I've written more about the Find A Grave site here.
UPDATE: Find A Grave has been purchased by Ancestry.com.

Dead Fred


Dead Fred is a photo archive that covers over 17,600 surnames. There's also a mysteries section where you can search by photographer, state, time period, subject...

Google Books


Your ancestor didn't have to be famous to be in a book. Many towns/counties would publish a book on the anniversary of their founding. A book like that might have short bios of the oldest living or most prominent town/county residents. Or you may just want to find out more about the time or place your ancestors lived. If you find a book you're interested in, there are links to see if it's available for purchase or find in a library. If it's out of copyright you may be able to read it online or download a copy.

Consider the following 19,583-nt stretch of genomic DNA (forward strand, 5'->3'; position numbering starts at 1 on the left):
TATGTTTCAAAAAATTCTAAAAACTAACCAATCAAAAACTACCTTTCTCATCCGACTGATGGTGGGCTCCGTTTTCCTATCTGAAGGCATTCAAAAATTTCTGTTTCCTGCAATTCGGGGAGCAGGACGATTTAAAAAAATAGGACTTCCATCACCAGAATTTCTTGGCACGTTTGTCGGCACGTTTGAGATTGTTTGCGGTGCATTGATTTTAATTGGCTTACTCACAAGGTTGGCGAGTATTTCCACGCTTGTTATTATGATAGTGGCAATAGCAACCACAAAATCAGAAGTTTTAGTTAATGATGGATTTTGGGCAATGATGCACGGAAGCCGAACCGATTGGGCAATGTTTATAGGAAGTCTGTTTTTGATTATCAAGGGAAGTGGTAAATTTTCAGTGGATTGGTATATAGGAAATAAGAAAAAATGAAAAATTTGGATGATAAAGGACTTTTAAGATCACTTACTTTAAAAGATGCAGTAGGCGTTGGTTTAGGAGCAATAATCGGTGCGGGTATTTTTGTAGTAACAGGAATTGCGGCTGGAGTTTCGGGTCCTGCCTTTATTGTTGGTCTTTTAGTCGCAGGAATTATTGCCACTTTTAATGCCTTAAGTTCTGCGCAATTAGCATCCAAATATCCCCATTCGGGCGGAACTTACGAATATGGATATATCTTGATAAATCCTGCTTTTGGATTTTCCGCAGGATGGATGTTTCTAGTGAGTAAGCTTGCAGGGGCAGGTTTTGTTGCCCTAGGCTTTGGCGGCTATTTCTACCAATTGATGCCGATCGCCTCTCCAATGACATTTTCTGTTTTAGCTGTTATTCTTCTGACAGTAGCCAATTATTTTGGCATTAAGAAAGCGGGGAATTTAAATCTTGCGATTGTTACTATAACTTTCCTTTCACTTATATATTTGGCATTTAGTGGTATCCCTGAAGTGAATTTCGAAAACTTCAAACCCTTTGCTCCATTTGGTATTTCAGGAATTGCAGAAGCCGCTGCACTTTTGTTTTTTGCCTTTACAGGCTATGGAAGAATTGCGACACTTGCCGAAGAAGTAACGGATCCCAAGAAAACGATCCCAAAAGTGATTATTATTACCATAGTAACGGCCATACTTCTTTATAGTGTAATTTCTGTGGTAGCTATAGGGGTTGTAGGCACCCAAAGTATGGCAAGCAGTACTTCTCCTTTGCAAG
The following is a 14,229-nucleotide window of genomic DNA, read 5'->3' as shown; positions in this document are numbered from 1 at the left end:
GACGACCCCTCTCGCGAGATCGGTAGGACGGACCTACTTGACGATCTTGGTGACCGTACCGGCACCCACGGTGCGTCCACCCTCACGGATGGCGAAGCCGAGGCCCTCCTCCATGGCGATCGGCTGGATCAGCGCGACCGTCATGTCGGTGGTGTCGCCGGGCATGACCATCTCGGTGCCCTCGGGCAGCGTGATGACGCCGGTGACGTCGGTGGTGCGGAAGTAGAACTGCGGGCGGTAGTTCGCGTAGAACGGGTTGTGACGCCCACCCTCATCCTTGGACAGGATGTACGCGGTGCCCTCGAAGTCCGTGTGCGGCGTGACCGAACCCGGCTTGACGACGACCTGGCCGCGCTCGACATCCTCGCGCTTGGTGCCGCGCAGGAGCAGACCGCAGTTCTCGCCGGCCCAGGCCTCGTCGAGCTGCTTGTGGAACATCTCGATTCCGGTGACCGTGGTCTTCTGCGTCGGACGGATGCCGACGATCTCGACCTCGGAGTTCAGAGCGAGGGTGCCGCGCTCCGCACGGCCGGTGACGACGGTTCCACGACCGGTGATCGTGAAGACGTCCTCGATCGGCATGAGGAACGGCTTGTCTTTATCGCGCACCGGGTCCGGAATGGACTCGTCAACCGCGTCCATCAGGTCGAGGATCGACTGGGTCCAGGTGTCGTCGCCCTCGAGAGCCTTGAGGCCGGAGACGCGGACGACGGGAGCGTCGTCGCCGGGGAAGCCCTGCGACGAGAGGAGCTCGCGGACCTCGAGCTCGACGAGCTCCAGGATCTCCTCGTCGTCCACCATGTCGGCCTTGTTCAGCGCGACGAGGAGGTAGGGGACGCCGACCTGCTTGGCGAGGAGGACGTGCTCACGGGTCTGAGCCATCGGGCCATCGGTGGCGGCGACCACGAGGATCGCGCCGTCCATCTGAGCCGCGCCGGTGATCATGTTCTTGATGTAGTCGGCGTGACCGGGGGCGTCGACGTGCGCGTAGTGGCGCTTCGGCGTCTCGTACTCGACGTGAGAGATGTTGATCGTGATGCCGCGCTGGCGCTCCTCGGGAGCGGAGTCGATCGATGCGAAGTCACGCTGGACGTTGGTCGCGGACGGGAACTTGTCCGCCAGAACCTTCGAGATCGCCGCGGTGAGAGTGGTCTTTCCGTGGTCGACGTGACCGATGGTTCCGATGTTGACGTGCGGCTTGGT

Other free sites


You may want to search a surname on Flickr.com or take a look at groups there like AncestorShare or Geneaolgy Documents. There are others, like me, who have started family group pages on Facebook so search for a surname and see if there are any "groups" in the results.

Your Local Library


With the surge in family history interest a lot of libraries have an introductory class or may even have lectures or genealogy help on certain days. Don't be afraid to ask. If they don't currently have something they will consider adding something if enough people ask. If you're looking for books about internet genealogy research be sure to check the copyright date. Since the internet and websites change so frequently a book written in 1999 is not going to be much help in 2012.

Learning is Fun


Ancestry.com has an online Learning Center as does FamilySearch. Legacy Family Tree (software) has webinars.